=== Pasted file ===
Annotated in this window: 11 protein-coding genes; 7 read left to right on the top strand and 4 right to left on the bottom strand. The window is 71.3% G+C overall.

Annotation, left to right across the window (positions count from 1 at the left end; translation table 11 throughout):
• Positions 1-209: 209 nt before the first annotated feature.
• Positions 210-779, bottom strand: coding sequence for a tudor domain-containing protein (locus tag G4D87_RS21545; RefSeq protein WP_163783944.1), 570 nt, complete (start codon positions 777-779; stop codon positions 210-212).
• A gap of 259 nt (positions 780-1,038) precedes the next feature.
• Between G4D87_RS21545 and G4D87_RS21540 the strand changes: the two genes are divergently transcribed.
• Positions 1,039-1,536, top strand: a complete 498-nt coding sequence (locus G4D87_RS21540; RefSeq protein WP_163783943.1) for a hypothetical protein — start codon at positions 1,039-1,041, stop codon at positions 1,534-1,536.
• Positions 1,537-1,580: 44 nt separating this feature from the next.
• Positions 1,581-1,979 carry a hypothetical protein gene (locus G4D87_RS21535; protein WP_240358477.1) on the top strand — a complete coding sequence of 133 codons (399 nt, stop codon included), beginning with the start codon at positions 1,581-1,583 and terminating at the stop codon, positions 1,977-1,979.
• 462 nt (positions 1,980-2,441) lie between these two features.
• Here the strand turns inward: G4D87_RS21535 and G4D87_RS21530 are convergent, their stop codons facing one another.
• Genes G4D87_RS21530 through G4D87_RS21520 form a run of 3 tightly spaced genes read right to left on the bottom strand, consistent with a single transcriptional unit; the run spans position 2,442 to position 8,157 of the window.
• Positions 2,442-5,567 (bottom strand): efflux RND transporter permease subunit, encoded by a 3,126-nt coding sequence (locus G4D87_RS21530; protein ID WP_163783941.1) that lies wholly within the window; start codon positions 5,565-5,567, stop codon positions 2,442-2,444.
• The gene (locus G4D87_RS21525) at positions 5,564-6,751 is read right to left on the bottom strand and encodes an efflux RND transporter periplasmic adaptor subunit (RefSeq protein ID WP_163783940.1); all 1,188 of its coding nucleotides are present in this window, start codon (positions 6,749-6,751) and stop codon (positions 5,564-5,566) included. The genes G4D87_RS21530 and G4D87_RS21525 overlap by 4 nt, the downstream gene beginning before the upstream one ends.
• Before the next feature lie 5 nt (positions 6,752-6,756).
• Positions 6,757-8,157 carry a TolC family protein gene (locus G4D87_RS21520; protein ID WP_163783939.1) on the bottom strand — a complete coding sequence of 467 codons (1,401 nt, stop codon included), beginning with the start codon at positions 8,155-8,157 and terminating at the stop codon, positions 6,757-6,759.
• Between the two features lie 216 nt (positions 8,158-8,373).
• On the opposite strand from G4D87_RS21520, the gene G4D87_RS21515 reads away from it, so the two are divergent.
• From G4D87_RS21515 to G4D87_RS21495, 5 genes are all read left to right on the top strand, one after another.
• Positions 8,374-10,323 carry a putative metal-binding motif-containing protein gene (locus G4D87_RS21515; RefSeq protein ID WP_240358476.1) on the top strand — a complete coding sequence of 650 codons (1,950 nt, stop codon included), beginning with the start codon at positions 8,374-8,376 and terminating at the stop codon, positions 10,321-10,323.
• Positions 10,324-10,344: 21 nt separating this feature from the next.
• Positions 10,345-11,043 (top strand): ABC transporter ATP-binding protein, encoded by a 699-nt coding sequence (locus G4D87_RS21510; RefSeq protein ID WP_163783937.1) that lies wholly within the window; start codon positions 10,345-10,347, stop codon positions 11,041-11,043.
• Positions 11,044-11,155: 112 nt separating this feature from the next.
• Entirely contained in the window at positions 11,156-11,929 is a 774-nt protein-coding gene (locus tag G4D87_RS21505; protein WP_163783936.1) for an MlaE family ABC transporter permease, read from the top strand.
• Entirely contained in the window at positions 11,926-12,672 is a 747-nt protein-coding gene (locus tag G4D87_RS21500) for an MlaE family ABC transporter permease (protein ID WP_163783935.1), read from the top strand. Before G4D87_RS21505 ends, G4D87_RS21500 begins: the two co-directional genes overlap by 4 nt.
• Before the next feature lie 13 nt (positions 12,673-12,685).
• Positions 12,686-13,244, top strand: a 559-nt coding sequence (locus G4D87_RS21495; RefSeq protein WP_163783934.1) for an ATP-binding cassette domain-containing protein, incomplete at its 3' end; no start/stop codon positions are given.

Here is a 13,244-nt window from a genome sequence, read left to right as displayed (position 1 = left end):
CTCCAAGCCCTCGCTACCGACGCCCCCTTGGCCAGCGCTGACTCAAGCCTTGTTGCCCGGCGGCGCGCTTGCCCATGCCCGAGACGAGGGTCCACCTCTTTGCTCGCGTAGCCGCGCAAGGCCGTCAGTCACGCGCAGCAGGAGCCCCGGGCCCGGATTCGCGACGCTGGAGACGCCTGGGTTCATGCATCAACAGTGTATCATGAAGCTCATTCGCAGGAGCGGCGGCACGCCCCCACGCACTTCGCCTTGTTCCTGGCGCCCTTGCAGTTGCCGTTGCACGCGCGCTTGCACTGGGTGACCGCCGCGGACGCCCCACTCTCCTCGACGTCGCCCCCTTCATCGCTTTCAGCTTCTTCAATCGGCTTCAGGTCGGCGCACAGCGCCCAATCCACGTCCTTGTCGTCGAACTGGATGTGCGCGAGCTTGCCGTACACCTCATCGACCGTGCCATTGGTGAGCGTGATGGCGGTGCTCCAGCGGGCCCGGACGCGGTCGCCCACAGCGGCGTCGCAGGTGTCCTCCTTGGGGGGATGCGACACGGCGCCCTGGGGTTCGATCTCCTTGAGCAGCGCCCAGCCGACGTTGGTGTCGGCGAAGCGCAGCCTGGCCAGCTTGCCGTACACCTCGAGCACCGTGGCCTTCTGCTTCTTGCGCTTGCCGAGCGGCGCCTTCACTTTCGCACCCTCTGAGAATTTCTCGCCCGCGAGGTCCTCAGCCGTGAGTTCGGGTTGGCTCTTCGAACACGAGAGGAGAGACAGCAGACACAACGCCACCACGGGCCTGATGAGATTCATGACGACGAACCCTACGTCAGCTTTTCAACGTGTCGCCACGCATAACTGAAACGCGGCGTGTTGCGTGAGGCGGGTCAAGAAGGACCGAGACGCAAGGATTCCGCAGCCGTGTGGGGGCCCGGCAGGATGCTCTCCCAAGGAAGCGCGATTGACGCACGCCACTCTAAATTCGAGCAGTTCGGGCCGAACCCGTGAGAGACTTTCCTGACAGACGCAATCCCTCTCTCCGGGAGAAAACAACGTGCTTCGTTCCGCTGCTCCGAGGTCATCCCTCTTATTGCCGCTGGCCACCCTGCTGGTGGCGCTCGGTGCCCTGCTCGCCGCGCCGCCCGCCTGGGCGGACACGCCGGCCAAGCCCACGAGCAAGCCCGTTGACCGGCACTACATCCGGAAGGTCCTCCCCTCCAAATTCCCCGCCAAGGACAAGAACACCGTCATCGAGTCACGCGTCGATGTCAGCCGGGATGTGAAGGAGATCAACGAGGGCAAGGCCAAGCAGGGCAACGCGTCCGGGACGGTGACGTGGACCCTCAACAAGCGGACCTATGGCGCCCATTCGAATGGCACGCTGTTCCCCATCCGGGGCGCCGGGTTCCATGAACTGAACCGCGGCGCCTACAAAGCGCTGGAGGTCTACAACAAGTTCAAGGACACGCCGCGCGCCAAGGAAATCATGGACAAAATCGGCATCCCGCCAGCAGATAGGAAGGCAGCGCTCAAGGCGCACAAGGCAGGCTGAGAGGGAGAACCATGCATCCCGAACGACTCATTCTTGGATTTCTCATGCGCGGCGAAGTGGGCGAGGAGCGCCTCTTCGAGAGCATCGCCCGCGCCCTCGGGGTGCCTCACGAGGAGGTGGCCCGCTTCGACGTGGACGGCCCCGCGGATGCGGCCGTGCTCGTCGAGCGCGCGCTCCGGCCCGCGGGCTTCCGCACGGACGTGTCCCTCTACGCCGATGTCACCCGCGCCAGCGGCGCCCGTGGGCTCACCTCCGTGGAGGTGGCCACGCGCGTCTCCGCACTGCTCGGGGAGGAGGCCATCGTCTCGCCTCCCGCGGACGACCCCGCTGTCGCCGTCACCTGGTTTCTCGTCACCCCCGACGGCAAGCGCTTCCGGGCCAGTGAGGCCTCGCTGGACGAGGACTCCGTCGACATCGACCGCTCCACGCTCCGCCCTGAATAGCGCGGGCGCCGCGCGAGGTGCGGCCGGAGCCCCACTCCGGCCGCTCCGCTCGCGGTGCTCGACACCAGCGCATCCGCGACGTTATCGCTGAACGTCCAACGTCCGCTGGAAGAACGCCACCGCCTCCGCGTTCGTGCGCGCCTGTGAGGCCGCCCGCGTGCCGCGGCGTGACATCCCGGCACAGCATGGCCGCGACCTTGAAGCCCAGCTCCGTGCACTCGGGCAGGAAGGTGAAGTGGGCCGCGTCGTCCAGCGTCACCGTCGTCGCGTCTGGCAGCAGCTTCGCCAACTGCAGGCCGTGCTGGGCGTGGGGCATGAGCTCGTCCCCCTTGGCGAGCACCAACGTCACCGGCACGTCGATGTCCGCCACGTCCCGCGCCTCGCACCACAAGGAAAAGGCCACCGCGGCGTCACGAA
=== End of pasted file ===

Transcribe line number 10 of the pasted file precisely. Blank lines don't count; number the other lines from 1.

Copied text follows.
• 462 nt (positions 1,980-2,441) lie between these two features.